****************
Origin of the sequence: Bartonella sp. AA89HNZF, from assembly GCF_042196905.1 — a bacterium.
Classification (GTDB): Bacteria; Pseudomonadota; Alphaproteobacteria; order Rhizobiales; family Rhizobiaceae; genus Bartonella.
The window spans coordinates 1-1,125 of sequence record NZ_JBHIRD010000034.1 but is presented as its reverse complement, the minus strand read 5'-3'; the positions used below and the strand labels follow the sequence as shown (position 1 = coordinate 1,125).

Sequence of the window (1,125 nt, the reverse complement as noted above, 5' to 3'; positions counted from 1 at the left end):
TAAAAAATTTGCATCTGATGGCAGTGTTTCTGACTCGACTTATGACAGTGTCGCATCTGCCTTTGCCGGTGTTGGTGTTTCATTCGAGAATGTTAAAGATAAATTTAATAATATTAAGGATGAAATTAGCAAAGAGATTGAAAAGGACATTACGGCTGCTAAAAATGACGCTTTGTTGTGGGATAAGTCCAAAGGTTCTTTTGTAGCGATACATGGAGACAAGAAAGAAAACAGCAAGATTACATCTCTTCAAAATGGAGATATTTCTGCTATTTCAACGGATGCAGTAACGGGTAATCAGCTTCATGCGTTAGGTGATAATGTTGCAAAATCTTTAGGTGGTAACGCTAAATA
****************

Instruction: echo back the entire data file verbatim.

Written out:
Origin of the sequence: Bartonella sp. AA89HNZF, from assembly GCF_042196905.1 — a bacterium.
Classification (GTDB): Bacteria; Pseudomonadota; Alphaproteobacteria; order Rhizobiales; family Rhizobiaceae; genus Bartonella.
The window spans coordinates 1-1,125 of sequence record NZ_JBHIRD010000034.1 but is presented as its reverse complement, the minus strand read 5'-3'; the positions used below and the strand labels follow the sequence as shown (position 1 = coordinate 1,125).

Sequence of the window (1,125 nt, the reverse complement as noted above, 5' to 3'; positions counted from 1 at the left end):
TAAAAAATTTGCATCTGATGGCAGTGTTTCTGACTCGACTTATGACAGTGTCGCATCTGCCTTTGCCGGTGTTGGTGTTTCATTCGAGAATGTTAAAGATAAATTTAATAATATTAAGGATGAAATTAGCAAAGAGATTGAAAAGGACATTACGGCTGCTAAAAATGACGCTTTGTTGTGGGATAAGTCCAAAGGTTCTTTTGTAGCGATACATGGAGACAAGAAAGAAAACAGCAAGATTACATCTCTTCAAAATGGAGATATTTCTGCTATTTCAACGGATGCAGTAACGGGTAATCAGCTTCATGCGTTAGGTGATAATGTTGCAAAATCTTTAGGTGGTAACGCTAAATA